mRNA Capping Efficiency Assay

mRNA Capping Efficiency Assay

In the field of molecular biology, the emergence of mRNA capping efficiency measurement is a key advancement in understanding and manipulating genetic material. BOC Sciences is a leading provider of RNA solutions, and we deeply recognize the importance of mRNA modification in various biomedical applications in ensuring the production of high-quality and stable mRNA products, especially in the development of mRNA vaccines and nucleic acid drugs. Here, BOC Sciences offers comprehensive mRNA in vitro transcription (IVT) services, with mRNA capping efficiency measurement playing a crucial role in assessing the quality and stability of mRNA.

What is mRNA Capping?

mRNA capping is a fundamental post-transcriptional modification process essential for the maturation and stability of mRNA. It involves the addition of a 7-methylguanosine (m7G) cap structure to the 5' end of the mRNA molecule. This modification occurs co-transcriptionally and serves as a crucial determinant of mRNA fate, influencing processes such as RNA splicing, transport, translation efficiency, and mRNA turnover.

What is the Significance of the Capping of mRNA?

The capping of mRNA confers several critical advantages to the transcript. Firstly, it protects the mRNA from exonuclease degradation by providing a stable chemical structure at the 5' end. Additionally, the cap structure facilitates the recruitment of translation initiation factors, promoting efficient translation initiation. Moreover, mRNA capping plays a pivotal role in mRNA export from the nucleus to the cytoplasm, thereby regulating gene expression dynamics.

What is mRNA Capping Efficiency?

mRNA capping efficiency refers to the percentage of mRNA transcripts within a cellular population that possess a functional m7G cap structure at their 5' ends. This parameter serves as a crucial indicator of the cellular machinery's proficiency in mRNA capping and reflects the overall translational competence and gene expression dynamics within the system. The measurement of mRNA capping efficiency holds immense significance in elucidating the molecular mechanisms underlying gene expression regulation and cellular homeostasis. mRNA capping efficiency assays provide valuable insights into the efficiency of mRNA capping processes, enabling researchers to discern aberrations associated with various pathological conditions such as viral infections, cancer, and neurodegenerative disorders.

BOC Sciences' mRNA Capping Efficiency Assay Service

At BOC Sciences, we offer comprehensive mRNA capping efficiency detection services, providing a comprehensive solution for assessing the efficiency of mRNA capping processes, aiming to meet the diverse needs of researchers and pharmaceutical companies. Our mRNA capping efficiency measurement service utilizes proprietary methods and equipment, delivering precise and reproducible measurements of mRNA capping efficiency. We are committed to inspiring valuable insights into gene expression regulation and cellular homeostasis for customers in the global biopharmaceutical field.

mRNA Capping Efficiency Assay Methods Available at BOC Sicences

Options for Assay MethodsDescription
ElectrophoresisLong-chain mRNA typically consists of thousands of nucleotides (nt), and the only difference between capped and uncapped mRNA is a single methylated guanosine (m7G) at the 5' end, making it difficult to distinguish within the full-length mRNA. The current approach to measuring capping efficiency involves enzymatic cleavage to obtain 5' end RNA fragments (approximately tens of nucleotides long), followed by separation of different lengths of 5' end oligonucleotide fragments using methods such as polyacrylamide gel electrophoresis, high-performance liquid chromatography (HPLC), or liquid chromatography-mass spectrometry (LC-MS), allowing for quantitative evaluation of mRNA capping efficiency.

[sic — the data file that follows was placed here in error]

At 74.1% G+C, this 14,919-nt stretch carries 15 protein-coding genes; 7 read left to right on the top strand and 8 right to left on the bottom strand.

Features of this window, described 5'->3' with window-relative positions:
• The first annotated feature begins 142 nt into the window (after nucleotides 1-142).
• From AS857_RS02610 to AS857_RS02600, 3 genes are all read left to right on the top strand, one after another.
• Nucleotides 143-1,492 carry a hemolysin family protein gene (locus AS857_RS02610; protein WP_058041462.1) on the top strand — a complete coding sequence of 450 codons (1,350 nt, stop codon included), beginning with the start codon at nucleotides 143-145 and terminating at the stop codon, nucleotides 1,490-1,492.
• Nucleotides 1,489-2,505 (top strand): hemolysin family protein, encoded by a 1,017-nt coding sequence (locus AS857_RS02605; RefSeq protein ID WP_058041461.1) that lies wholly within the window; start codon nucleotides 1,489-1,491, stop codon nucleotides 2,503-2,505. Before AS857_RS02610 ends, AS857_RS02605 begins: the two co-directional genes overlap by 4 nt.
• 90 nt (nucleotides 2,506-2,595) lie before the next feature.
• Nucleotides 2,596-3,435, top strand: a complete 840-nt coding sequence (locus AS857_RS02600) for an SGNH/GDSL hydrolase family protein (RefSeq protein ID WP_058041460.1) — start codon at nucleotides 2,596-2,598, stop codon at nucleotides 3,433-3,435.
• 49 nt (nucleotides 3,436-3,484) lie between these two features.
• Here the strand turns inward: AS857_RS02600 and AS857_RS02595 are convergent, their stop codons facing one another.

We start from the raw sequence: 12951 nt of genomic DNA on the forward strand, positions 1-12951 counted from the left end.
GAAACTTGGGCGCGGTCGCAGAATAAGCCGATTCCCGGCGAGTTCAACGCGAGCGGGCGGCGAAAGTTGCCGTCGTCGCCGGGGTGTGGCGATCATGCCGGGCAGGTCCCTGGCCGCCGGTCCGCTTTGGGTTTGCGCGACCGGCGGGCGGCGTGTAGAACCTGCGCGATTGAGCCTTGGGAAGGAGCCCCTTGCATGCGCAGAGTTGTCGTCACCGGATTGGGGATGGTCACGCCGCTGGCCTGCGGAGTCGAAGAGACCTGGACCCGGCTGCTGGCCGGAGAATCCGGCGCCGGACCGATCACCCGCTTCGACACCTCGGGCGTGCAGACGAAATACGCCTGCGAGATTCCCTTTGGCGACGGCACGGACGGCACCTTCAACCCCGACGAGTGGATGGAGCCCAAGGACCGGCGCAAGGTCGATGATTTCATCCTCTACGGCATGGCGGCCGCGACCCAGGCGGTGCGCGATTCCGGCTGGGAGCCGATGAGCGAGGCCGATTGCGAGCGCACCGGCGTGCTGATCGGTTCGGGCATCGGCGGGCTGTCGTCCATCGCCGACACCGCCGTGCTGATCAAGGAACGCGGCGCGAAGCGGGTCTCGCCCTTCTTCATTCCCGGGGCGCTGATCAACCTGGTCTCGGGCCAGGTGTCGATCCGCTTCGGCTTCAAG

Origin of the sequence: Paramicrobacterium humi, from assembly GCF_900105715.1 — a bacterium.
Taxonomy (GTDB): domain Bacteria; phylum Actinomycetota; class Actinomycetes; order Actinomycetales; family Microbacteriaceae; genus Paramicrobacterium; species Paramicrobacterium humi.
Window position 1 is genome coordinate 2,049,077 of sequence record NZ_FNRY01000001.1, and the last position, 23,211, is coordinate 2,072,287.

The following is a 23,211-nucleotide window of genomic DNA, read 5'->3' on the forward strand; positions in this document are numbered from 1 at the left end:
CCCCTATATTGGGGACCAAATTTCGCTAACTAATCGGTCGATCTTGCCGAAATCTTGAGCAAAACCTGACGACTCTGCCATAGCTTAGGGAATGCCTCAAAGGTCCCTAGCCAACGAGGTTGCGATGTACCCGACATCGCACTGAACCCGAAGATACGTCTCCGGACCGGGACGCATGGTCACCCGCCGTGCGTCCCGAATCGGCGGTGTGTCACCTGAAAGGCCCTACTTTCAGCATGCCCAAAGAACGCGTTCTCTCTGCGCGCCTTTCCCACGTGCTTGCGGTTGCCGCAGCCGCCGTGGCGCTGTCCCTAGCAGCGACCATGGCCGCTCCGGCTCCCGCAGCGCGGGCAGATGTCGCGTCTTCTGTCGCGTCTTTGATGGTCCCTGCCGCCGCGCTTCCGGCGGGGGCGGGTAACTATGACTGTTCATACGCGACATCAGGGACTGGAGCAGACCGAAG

Fluorescent Cap AnalogsA very direct method for measuring capping efficiency is to directly label the 5' Cap with a fluorescent marker, and the number of capped molecules can be directly determined by the fluorescence intensity. This can be achieved using chemically synthesized modified guanosine nucleotides or cap analogs with a fluorescent label located in a part of the molecule that does not interfere with its biological function.
qRT-PCRThe capping status of mRNA can also be assessed using qRT-PCR. qSL-RT-PCR was originally developed for measuring mRNA decapping and analysis of therapeutic RNA samples. qSL-RT-PCR uses bridging or primers oligonucleotides to anneal to the 5' end of RNA, forming a single-stranded extension upstream. Subsequently, complementary anchor oligonucleotides are annealed, allowing for the extension of a unique sequence detectable by RT-qPCR from un-capped RNA molecules anchored to the primer. Capped RNAs are blocked from ligation and thus remain undetected. Therefore, the amount of uncapped RNA can be quantified and correlated with the total sample concentration to determine the capping efficiency.
Liquid Chromatography-Mass Spectrometry (LC-MS)LC-MS is a powerful analytical tool for the separation, identification, and quantification of molecules, with high sensitivity and resolution, making it particularly suitable for quality control in the pharmaceutical industry. However, the small size of the cap structure compared to mRNA fragments makes direct analysis of the 5' Cap structure on full-length mRNA challenging. An approach to overcome this limitation is to use enzymes or ribonucleases to cleave mRNA near the 5' end, generating smaller mRNA fragments, which can then be used to determine the presence of the cap structure by LC-MS. Enzyme pre-treatment combined with LC-MS has now evolved into an efficient method for mRNA capping detection analysis and has become the industry standard for release testing of critical batches.